Συζήτηση:Χαναναίοι

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Παρατίθενται οι πηγές της αρχαιολογίας, αμέσως μετά τη δήλωση σχετικά με την "ηθική εξαχρείωση των Χαναναίων". -- pvasiliadis  00:24, 8 Ιουνίου 2006 (UTC)[απάντηση]

Ο Βιβλικός ιστορικός δεν είναι αρχαιολόγος. Αν έχεις στη διάθεσή σου πηγές αρχαιολογικής μαρτυρίας μπορείς να τις καταθέσεις. Έτσι χαρακτηρίζεις συλλήβδην όλη την αρχαιολογική μαρτυρία ως στηρίζουσα τις παρακάτω απόψεις. Δεν είναι όμως, έτσι, ούτε αρκεί ο βιβλικός μύθος ως μαρτυρία--ΗΠΣΤΓ 00:31, 8 Ιουνίου 2006 (UTC)[απάντηση]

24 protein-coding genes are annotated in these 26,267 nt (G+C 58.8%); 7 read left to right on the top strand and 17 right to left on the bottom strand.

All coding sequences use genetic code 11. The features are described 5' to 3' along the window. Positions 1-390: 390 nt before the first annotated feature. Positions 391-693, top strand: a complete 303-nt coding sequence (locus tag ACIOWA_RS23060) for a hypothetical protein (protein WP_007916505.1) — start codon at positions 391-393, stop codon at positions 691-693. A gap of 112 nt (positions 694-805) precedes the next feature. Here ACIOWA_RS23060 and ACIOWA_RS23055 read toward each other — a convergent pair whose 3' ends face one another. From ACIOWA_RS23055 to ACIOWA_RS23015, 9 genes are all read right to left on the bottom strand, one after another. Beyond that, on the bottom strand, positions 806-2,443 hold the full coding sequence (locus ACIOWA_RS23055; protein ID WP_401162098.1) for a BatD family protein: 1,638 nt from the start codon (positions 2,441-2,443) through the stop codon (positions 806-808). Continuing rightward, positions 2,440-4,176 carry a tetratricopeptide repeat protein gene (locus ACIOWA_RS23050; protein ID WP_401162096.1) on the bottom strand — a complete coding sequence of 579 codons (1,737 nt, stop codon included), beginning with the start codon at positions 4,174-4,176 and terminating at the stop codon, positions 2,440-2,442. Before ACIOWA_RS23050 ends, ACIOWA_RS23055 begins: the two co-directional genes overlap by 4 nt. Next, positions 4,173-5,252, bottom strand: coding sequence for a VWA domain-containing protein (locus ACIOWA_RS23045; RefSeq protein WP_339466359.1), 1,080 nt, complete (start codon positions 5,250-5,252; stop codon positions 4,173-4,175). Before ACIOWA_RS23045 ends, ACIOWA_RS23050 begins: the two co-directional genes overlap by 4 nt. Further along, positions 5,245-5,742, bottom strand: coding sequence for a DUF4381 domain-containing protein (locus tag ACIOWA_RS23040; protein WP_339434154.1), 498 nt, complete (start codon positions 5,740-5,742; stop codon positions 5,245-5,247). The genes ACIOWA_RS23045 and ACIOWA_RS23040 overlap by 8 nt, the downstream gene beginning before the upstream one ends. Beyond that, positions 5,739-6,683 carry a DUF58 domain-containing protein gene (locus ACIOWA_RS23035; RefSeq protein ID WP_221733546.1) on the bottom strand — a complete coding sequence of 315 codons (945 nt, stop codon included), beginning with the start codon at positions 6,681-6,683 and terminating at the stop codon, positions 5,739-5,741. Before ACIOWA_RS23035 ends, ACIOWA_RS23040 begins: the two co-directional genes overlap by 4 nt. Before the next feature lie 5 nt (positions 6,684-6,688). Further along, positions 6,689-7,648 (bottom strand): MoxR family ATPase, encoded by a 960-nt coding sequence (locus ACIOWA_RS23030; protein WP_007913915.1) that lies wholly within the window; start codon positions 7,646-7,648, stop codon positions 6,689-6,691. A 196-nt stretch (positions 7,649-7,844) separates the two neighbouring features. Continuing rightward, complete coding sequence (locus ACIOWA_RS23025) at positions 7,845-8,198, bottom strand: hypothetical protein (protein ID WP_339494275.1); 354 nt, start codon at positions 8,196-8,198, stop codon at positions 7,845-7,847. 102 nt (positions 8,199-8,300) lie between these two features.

Και επειδή ο βιβλικός ιστορικός δεν είναι αρχαιολόγος και οι δύο μαζί δεν είναι θεολόγοι ή ηθικοί φιλόσοφοι, νομίζω ότι τόσο κατηγορηματικές κριτικές της ηθικής των πολιτισμών που μελετούν θα πρέπει να τις αποφεύγουν. Η θυσία παιδιών (η ανθρωποθυσία γενικότερα) είναι βέβαια ακραίο φαινόμενο με τα μέτρα και τα σταθμά των περισσότερων πολιτισμών, στις συνθήκες κάτω από τις οποίες έγινε ήταν όμως μάλλον «ηθικές» για τον πολιτισμό που την έκανε. Αν π.χ. πίστευαν ότι αυτός ήταν ο μόνος τρόπος να εξευμενίσουν τους θεούς, τότε ανήθικο θα ήταν να αδιαφορήσουν για τη θέληση των θεών. Εκτός αυτού, η διαπίστωση τόσο ακραίων φαινομένων απαιτεί και εξαιρετικά ισχυρές αποδείξεις. Οι συγκεντρωμένοι σκελετοί νεογέννητων σε ένα νεκροταφείο, για να αποδειχτεί το ακραίο φαινόμενο της ανθρωποθυσίας, θα πρέπει να ελεγχθούν από ανθρωπολόγους και ιατροδικαστές, να αποδειχτεί ότι τα πιθανά σημάδια στους σκελετούς δεν είναι αποτέλεσμα χειρουργικών πρακτικών με σκοπό τη θεραπεία ή τελετουργικών πρακτικών (στο νεκρό σώμα) κατά την ταφή κ.λπ. Έχουν γίνει αυτά στη συγκεκριμένη περίπτωση; Φοβάμαι πως τα αρχαιολογικά ευρήματα εκεί ερμηνεύονται μέσα από το πρίσμα της Βίβλου (όπως και στο Αιγαίο με βάση τον Όμηρο). --Philologus 02:44, 8 Ιουνίου 2006 (UTC)[απάντηση]